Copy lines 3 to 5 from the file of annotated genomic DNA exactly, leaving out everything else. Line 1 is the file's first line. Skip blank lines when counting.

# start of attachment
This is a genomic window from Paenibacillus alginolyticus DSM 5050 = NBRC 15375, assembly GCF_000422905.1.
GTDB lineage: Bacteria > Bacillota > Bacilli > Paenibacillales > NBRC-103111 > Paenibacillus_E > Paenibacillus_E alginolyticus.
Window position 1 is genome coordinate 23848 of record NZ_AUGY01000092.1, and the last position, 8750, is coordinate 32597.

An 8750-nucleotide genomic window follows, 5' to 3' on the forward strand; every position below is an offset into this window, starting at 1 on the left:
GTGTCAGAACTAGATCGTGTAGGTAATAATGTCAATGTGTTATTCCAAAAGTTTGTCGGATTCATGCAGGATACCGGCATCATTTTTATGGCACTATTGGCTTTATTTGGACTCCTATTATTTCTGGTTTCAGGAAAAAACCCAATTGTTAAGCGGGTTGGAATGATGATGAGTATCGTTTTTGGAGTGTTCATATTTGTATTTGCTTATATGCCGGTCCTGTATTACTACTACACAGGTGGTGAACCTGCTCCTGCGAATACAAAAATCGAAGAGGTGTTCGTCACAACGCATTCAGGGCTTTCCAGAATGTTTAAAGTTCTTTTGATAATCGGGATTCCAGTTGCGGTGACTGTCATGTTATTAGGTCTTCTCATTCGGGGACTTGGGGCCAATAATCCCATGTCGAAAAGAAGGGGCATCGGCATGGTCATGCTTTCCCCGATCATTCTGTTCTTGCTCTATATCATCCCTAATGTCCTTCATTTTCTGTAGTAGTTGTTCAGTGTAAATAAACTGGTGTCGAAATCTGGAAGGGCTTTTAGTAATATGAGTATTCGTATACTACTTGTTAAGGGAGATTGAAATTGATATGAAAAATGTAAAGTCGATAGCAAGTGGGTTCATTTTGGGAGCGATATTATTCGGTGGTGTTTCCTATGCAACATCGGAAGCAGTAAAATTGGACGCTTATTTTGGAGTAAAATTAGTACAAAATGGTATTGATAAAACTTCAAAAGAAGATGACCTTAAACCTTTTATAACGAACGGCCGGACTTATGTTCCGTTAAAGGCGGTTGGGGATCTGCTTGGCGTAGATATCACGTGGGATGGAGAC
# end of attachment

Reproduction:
Window position 1 is genome coordinate 23848 of record NZ_AUGY01000092.1, and the last position, 8750, is coordinate 32597.

An 8750-nucleotide genomic window follows, 5' to 3' on the forward strand; every position below is an offset into this window, starting at 1 on the left:
GTGTCAGAACTAGATCGTGTAGGTAATAATGTCAATGTGTTATTCCAAAAGTTTGTCGGATTCATGCAGGATACCGGCATCATTTTTATGGCACTATTGGCTTTATTTGGACTCCTATTATTTCTGGTTTCAGGAAAAAACCCAATTGTTAAGCGGGTTGGAATGATGATGAGTATCGTTTTTGGAGTGTTCATATTTGTATTTGCTTATATGCCGGTCCTGTATTACTACTACACAGGTGGTGAACCTGCTCCTGCGAATACAAAAATCGAAGAGGTGTTCGTCACAACGCATTCAGGGCTTTCCAGAATGTTTAAAGTTCTTTTGATAATCGGGATTCCAGTTGCGGTGACTGTCATGTTATTAGGTCTTCTCATTCGGGGACTTGGGGCCAATAATCCCATGTCGAAAAGAAGGGGCATCGGCATGGTCATGCTTTCCCCGATCATTCTGTTCTTGCTCTATATCATCCCTAATGTCCTTCATTTTCTGTAGTAGTTGTTCAGTGTAAATAAACTGGTGTCGAAATCTGGAAGGGCTTTTAGTAATATGAGTATTCGTATACTACTTGTTAAGGGAGATTGAAATTGATATGAAAAATGTAAAGTCGATAGCAAGTGGGTTCATTTTGGGAGCGATATTATTCGGTGGTGTTTCCTATGCAACATCGGAAGCAGTAAAATTGGACGCTTATTTTGGAGTAAAATTAGTACAAAATGGTATTGATAAAACTTCAAAAGAAGATGACCTTAAACCTTTTATAACGAACGGCCGGACTTATGTTCCGTTAAAGGCGGTTGGGGATCTGCTTGGCGTAGATATCACGTGGGATGGAGAC